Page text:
Simple Tools to Protect Your Personal Information and Your Identity Online
By Denny Cherry
Publisher: Elsevier / Syngress
Final Release Date: November 2013
Who’s watching you online? These days, it’s hard to be sure. But the recent Edward Snowden revelations of NSA data mining and the constant threat of identity theft from criminals mean your privacy is in jeopardy.
The Basics of Digital Privacy teaches you how to protect the privacy of your data and your identity while surfing, searching, and interacting with others in a virtual world. Author Denny Cherry teaches professionals how to keep huge databases secure, and he will introduce you to the basic concepts of protecting your identity, your financial data, and your personal information from prying eyes while using your computer and smartphone. You’ll learn how to stay connected and conduct business online, while protecting your privacy with every keystroke and click.
The Basics of Digital Privacy gives you clear, non-technical explanations of how to safely store personal information online, create secure usernames and passwords for websites, and participate in social media without compromising your privacy. Learn how to find out who’s watching you online, and what the law has to say about your privacy rights. A great resource for anyone who ventures into the online world on a daily basis!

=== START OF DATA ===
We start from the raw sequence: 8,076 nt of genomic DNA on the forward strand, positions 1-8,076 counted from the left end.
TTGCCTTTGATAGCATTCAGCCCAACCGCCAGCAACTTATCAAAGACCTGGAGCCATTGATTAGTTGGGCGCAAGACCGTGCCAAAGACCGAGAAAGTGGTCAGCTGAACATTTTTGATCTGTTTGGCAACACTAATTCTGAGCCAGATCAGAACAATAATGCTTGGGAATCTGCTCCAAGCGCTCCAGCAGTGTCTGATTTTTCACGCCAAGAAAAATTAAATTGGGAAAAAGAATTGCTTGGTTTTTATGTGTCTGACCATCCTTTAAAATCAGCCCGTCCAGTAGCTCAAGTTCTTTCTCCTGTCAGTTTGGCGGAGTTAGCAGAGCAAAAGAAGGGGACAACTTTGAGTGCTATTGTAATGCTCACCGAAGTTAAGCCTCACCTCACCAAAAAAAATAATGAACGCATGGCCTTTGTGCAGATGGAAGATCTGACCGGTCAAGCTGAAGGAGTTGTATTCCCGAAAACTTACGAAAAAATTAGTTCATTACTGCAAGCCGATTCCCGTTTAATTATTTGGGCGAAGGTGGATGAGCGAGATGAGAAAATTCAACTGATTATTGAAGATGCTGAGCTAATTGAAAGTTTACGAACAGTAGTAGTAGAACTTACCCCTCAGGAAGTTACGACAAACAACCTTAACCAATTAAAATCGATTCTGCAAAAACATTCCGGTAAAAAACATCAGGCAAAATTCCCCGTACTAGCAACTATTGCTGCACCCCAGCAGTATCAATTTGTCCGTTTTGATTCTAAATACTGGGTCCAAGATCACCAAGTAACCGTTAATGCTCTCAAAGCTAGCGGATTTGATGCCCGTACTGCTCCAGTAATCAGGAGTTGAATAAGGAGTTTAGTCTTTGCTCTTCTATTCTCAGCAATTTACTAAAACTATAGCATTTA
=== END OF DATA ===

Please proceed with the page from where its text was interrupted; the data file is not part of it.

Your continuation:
The most straightforward and up-to-date guide to privacy for anyone who goes online for work, school, or personal use
Real-world examples show you how cyber criminals commit their crimes, and what you can do to keep your identity and your data safe
Written by author Denny Cherry, who teaches top security professionals how to protect huge databases of information
Learn the best ways to create secure passwords, chat, text, email and conduct business online without compromising your identity and your personal data
Comments about oreilly The Basics of Digital Privacy:
Well written, but VERY, VERY basic. If you know anything about even computer basics you probably know the basics in this book. There is very little about real "digital" privacy in here, more about common sense privacy in the digital and real world. A nice work as a reminder to anyone about general privacy concerns, but not a true technical work or deep work in any way. The description is way over stated!
Bottom Line No, I would not recommend this to a friend